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January 24, 2016

CentrePort (Part III): Sustainability And The Community


Gray announces CentrePort's involvement in the "Trees for Tomorrow" initiative. Gray announces CentrePort's involvement in the "Trees for Tomorrow" initiative.

As Canada’s first tri-modal inland port and Foreign Trade Zone, CentrePort offers direct access to national and international rail, truck and air cargo operations.

More than just a trade centre, CentrePort expects to bring major change to the Winnipeg landscape, driving economic growth and adding value to the community.

We sat down with CentrePort President and CEO, Diane Gray, to learn more about North America’s largest inland port and the impact it could have on the local community and North America’s transportation industry. As a transportation leader, Bison Transport is heavily invested in the development of our industry and we are excited to partner with CentrePort as we continue to drive our economy.

This is the third installment in our four-part series:

CentrePort and the Community

While on the surface it may seem as though CentrePort is designed simply to benefit the transportation industry and create growth opportunities for logistics companies, the port expects to have a significant impact on the entire community.

In describing just how much of an influence CentrePort figures to have for the average Manitoban, Gray listed four particular benefits:

  • Increase in quality job opportunities. Not only will CentrePort create more jobs, but the jobs are expected to be quality career opportunities. Given Manitoba’s diverse economy, the port anticipates that its tenants will be sustainable through economic ebbs and flows, which means stable job opportunities.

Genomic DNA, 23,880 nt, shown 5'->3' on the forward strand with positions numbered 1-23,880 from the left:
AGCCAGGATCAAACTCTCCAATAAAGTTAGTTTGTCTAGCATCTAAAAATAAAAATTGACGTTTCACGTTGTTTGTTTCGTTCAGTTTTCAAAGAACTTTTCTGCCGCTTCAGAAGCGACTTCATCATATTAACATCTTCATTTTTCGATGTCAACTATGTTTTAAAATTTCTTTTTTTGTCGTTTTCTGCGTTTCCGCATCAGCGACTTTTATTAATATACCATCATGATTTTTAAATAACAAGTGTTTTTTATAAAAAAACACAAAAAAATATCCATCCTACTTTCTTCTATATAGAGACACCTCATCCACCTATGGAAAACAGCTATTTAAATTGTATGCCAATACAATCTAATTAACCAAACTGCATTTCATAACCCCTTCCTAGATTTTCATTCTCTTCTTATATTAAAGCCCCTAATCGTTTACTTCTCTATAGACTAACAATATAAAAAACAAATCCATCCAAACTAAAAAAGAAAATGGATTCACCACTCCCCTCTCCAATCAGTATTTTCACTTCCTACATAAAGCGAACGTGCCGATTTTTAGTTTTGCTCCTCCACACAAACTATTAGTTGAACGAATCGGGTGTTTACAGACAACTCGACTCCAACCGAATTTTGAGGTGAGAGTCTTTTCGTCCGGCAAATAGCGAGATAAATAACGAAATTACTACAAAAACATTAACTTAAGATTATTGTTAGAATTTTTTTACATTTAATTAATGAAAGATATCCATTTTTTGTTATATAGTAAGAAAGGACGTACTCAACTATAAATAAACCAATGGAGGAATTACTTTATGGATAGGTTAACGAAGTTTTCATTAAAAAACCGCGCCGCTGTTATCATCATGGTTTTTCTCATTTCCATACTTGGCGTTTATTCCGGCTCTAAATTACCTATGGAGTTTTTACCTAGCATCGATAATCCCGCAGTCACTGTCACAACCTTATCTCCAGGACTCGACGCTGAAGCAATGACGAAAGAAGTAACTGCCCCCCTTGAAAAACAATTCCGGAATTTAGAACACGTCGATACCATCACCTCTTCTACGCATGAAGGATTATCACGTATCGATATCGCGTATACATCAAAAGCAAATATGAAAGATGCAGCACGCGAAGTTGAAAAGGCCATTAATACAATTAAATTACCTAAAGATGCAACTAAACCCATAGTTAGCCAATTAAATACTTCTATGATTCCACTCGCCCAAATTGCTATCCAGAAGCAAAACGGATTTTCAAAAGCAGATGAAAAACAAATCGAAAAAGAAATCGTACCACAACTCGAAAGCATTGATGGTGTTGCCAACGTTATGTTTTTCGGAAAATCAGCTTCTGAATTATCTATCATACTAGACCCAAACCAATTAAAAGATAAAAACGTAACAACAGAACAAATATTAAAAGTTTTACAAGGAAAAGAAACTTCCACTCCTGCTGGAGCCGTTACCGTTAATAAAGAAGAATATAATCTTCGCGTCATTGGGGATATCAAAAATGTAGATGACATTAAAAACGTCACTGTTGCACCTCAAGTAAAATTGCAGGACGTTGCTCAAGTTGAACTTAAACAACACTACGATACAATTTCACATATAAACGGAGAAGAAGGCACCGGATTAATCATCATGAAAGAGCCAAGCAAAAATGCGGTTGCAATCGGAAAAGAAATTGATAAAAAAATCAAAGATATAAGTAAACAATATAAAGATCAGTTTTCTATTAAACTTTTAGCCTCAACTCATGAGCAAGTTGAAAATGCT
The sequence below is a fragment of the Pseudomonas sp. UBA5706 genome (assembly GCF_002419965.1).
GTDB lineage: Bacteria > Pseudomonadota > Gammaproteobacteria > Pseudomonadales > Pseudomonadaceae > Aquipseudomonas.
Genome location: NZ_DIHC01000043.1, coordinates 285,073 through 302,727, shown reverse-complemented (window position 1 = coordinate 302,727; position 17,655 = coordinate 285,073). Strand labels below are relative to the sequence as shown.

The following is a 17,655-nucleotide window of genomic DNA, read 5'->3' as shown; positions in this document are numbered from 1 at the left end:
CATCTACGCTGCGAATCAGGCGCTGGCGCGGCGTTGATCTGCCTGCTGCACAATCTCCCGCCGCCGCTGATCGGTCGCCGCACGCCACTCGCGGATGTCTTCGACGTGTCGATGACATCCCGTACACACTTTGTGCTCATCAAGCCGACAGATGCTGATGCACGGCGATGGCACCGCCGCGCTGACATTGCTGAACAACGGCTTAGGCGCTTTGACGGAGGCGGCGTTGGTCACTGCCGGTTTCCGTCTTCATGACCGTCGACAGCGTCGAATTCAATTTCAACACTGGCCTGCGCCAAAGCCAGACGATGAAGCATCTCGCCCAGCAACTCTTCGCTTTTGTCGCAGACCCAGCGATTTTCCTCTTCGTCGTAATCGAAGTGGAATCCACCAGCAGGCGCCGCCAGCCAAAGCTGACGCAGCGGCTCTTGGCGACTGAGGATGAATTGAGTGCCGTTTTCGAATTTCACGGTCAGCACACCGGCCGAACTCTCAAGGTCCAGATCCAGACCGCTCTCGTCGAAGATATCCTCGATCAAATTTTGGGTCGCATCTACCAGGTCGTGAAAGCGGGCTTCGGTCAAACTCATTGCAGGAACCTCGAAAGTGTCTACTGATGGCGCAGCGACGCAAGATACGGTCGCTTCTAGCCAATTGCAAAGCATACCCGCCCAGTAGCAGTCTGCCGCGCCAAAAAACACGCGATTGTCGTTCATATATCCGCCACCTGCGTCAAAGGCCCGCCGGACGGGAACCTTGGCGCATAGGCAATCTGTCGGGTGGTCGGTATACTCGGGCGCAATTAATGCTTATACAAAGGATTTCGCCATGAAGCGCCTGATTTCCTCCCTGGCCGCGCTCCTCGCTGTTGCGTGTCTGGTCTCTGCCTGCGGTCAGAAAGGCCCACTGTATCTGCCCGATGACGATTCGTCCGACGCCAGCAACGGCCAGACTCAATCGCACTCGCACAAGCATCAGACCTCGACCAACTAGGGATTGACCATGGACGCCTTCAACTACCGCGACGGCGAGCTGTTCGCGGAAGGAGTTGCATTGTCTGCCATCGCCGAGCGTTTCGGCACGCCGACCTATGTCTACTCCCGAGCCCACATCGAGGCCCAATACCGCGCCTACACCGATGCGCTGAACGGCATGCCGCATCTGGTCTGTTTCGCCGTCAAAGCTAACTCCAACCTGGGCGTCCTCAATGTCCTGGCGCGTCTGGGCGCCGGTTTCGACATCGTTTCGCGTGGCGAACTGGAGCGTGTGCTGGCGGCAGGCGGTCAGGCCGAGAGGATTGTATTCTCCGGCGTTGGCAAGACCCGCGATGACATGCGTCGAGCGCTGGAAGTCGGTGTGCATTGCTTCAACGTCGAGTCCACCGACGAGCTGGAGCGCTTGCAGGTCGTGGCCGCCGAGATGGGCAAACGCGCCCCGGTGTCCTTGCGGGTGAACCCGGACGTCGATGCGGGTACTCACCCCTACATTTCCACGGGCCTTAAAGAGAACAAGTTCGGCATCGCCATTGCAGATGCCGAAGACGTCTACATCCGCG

• Stronger social programs. The reality is that Canadians expect excellent universal healthcare, a great education system and quality infrastructure, but don’t want to be paying high taxes. That isn’t possible without organizations like CentrePort, which bring increased private investment and regional population growth to create an environment where it is possible to continue to have strong social programs at a competitive tax rate.
  • Improved road infrastructure. Always a hot topic in Canada, and specifically Manitoba, road infrastructure can always be improved. With CentrePort Canada Way already in use, and soon to be doubled in length, the port is already providing Manitobans with a beautiful, high-speed commuting option. Whether you’re going to and from work each day, visiting a friend or just trying to quickly escape the city, the new highway is an immediate upgrade to Winnipeg’s road infrastructure.
  • Population growth. Winnipeg is full of great arts and culture communities, loaded with superior secondary and post-secondary institutions and other strong social programs, but they all need supporting. Increased population growth means increased support for the institutions that we all appreciate.

Gray and her team are already seeing concrete examples of the impact their organization is having on the community, including a recent encounter with a new Winnipeg resident whose reason for moving to town even surprised the CentrePort CEO. 

Much of the infrastructure being developed around CentrePort will benefit the community at large. Much of the infrastructure being developed around CentrePort will benefit the community at large.